One of the most common, but unfortunate misuse of terminology is treating “load testing” and “stress testing” as synonymous. The consequence of this ignorant semantic abuse is usually that the system is neither properly “load tested” nor subjected to a meaningful stress test. Stress testing is subjecting a system to an unreasonable load while denying it the resources (e.g., RAM, disc, mips, interrupts, etc.) needed to process that load. The idea is to stress a system to the breaking point in order to find bugs that will make that break potentially harmful. The system is not expected to process the overload without adequate resources, but to behave (e.g., fail) in a decent manner (e.g., not corrupting or losing data). Bugs and failure modes discovered under stress testing may or may not be repaired depending on the application, the failure mode, consequences, etc. The load (incoming transaction stream) in stress testing is often deliberately distorted so as to force the system into resource depletion. Load testing is subjecting a system to a statistically representative (usually) load. The two main reasons for using such loads is in support of software reliability testing and in performance testing. The term ‘load testing’ by itself is too vague and imprecise to warrant use. For example, do you mean representative load,’ ‘overload,’ ‘high load,’ etc. In performance testing, load is varied from a minimum (zero) to the maximum level the system can sustain without running out of resources or having, transactions >suffer (application-specific) excessive delay. A third use of the term is as a test whose objective is to determine the maximum sustainable load the system can handle. In this usage, ‘load testing’ is merely testing at the highest transaction arrival rate in performance testing.
25)What’s the difference between QA and testing?
QA is more a preventive thing, ensuring quality in the company and therefore the product rather than just testing the product for software bugs? TESTING means ‘quality control’ QUALITY CONTROL measures the quality of a product QUALITY ASSURANCE measures the quality of processes used to create a quality product.
26) What is the best tester to developer ratio?
Reported tester: developer ratios range from 10:1 to 1:10. There’s no simple answer. It depends on so many things, Amount of reused code, number and type of interfaces, platform, quality goals, etc. It also can depend on the development model. The more specs, the less testers. The roles can play a big part also. Does QA own beta? Do you include process auditors or planning activities? These figures can all vary very widely depending on how you define ‘tester’ and ‘developer’. In some organizations, a ‘tester’ is anyone who happens to be testing software at the time — such as their own. In other organizations, a ‘tester’ is only a member of an independent test group. It is better to ask about the test labor content than it is to ask about the tester/developer ratio. The test labor content, across most applications is generally accepted as 50%, when people do honest accounting. For life-critical software, this can go up to 80%.
27)How can new Software QA processes be introduced in an existing organization?
– A lot depends on the size of the organization and the risks involved. For large organizations with high-risk (in terms of lives or property) projects, serious management buy-in is required and a formalized QA process is necessary. – Where the risk is lower, management and organizational buy-in and QA implementation may be a slower, step-at-a-time process. QA processes should be balanced with productivity so as to keep bureaucracy from getting out of hand. – For small groups or projects, a more ad-hoc process may be appropriate, depending on the type of customers and projects. A lot will depend on team leads or managers, feedback to developers, and ensuring adequate communications among customers, managers, developers, and testers. – In all cases the most value for effort will be in requirements management processes, with a goal of clear, complete, testable requirement specifications or expectations.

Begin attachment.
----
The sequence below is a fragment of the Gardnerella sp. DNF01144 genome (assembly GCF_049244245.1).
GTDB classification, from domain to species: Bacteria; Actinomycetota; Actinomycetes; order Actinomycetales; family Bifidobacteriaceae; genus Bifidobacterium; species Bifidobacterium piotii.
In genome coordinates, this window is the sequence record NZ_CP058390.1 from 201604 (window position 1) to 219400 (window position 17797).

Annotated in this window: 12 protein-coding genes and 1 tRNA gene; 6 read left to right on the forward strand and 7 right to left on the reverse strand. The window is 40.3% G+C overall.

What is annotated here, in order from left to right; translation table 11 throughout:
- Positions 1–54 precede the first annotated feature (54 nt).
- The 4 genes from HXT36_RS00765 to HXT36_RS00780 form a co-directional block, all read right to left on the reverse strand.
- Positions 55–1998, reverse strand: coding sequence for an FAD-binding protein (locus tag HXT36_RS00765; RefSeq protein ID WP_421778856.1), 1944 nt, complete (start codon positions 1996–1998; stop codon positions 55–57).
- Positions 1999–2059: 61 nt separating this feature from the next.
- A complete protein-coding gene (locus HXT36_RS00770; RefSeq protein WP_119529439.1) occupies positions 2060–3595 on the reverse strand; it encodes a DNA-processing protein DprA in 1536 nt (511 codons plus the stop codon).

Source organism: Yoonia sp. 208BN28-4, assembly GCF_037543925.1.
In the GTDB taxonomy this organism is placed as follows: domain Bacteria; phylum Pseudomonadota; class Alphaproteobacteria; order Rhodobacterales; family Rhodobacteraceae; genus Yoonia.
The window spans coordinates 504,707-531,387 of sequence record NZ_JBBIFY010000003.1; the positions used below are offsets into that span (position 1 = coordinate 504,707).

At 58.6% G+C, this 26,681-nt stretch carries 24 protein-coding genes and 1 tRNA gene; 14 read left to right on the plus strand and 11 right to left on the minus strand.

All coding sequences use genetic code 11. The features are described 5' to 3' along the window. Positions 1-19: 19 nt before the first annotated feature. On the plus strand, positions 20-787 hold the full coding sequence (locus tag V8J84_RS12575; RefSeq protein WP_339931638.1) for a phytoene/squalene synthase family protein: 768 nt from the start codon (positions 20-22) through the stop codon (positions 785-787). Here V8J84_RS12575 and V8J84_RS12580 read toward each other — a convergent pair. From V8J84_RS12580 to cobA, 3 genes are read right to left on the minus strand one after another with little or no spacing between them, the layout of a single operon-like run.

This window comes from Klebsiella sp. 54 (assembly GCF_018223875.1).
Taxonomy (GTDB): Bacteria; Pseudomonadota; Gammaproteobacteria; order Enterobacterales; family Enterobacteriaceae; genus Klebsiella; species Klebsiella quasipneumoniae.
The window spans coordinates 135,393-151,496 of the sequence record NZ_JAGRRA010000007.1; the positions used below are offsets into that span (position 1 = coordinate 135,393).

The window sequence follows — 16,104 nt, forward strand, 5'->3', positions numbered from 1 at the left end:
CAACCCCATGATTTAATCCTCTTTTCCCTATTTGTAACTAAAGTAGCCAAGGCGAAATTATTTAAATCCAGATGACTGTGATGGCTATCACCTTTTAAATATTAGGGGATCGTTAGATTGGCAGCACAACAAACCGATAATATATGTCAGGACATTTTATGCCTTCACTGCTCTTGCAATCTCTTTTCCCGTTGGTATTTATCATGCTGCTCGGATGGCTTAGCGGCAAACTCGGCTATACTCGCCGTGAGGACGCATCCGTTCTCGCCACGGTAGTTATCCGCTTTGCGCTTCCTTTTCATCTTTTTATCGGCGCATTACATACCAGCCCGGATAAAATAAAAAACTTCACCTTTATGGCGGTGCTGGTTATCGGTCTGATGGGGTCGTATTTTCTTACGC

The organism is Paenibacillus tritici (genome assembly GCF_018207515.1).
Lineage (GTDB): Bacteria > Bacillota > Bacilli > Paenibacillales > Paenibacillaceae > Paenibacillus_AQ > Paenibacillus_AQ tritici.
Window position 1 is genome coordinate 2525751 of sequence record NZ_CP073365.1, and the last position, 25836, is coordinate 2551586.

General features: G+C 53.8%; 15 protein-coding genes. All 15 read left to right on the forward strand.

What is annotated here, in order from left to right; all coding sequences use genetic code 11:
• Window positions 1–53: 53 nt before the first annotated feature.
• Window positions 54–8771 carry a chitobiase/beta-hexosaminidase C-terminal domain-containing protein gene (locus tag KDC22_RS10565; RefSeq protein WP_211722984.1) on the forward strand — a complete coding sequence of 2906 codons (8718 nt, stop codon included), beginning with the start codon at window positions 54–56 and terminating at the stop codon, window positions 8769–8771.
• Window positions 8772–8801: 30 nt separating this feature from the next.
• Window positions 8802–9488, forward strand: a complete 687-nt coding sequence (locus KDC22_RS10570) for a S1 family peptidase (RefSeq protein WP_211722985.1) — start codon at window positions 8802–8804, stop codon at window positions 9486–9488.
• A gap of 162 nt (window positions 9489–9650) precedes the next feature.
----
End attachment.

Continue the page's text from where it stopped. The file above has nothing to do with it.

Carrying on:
28) What are 5 common problems in the software development process?
1. poor requirements – if requirements are unclear, incomplete, too general, or not testable, there will be problems. 2. unrealistic schedule – if too much work is crammed in too little time, problems are inevitable. 3. inadequate testing – no one will know whether or not the program is any good until the customer complains or systems crash. 4. features – requests to pile on new features after development is underway; extremely common. 5. miscommunication – if developers don’t know what’s needed or customer’s have erroneous expectations, problems are guaranteed.
29)What are 5 common solutions to software development problems?
1. solid requirements – clear, complete, detailed, cohesive, attainable, testable requirements that are agreed to by all players. Use prototypes to help nail down requirements. 2. realistic schedules – allow adequate time for planning, design, testing, bug fixing, re-testing, changes, and documentation; personnel should be able to complete the project without burning out. 3. adequate testing – start testing early on, re-test after fixes or changes, plan for adequate time for testing and bug-fixing. 4. stick to initial requirements as much as possible – be prepared to defend against changes and additions once development has begun, and be prepared to explain consequences. If changes are necessary, they should be adequately reflected in related schedule changes. If possible, use rapid prototyping during the design phase so that customers can see what to expect. This will provide them a higher comfort level with their requirements decisions and minimize changes later on. 5. communication – require walkthroughs and inspections when appropriate; make extensive use of group communication tools – e-mail, groupware, networked bug-tracking tools and change management tools, intranet capabilities, etc.; insure that documentation is available and up-to-date – preferably electronic, not paper; promote teamwork and cooperation; use prototypes early on so that customers’ expectations are clarified.